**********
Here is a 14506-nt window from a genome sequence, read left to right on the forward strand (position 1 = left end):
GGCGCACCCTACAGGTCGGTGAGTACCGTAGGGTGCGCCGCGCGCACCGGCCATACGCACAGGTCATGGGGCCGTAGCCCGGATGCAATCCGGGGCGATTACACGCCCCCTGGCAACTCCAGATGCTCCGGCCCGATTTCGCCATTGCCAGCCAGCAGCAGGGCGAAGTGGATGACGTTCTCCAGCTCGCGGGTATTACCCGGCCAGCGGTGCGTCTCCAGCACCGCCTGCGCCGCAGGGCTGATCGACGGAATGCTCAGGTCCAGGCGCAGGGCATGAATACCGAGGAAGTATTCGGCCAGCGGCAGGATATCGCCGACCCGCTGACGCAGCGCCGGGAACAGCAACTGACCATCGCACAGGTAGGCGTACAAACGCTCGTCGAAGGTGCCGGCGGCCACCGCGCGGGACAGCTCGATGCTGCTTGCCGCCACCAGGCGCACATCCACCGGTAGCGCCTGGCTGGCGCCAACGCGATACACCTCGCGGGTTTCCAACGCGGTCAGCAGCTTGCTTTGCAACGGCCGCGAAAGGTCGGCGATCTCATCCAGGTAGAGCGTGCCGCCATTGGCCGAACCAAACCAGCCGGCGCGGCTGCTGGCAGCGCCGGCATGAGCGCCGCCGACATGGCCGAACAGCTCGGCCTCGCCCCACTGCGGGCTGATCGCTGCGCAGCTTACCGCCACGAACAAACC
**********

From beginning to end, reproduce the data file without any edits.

Here is a 14506-nt window from a genome sequence, read left to right on the forward strand (position 1 = left end):
GGCGCACCCTACAGGTCGGTGAGTACCGTAGGGTGCGCCGCGCGCACCGGCCATACGCACAGGTCATGGGGCCGTAGCCCGGATGCAATCCGGGGCGATTACACGCCCCCTGGCAACTCCAGATGCTCCGGCCCGATTTCGCCATTGCCAGCCAGCAGCAGGGCGAAGTGGATGACGTTCTCCAGCTCGCGGGTATTACCCGGCCAGCGGTGCGTCTCCAGCACCGCCTGCGCCGCAGGGCTGATCGACGGAATGCTCAGGTCCAGGCGCAGGGCATGAATACCGAGGAAGTATTCGGCCAGCGGCAGGATATCGCCGACCCGCTGACGCAGCGCCGGGAACAGCAACTGACCATCGCACAGGTAGGCGTACAAACGCTCGTCGAAGGTGCCGGCGGCCACCGCGCGGGACAGCTCGATGCTGCTTGCCGCCACCAGGCGCACATCCACCGGTAGCGCCTGGCTGGCGCCAACGCGATACACCTCGCGGGTTTCCAACGCGGTCAGCAGCTTGCTTTGCAACGGCCGCGAAAGGTCGGCGATCTCATCCAGGTAGAGCGTGCCGCCATTGGCCGAACCAAACCAGCCGGCGCGGCTGCTGGCAGCGCCGGCATGAGCGCCGCCGACATGGCCGAACAGCTCGGCCTCGCCCCACTGCGGGCTGATCGCTGCGCAGCTTACCGCCACGAACAAACC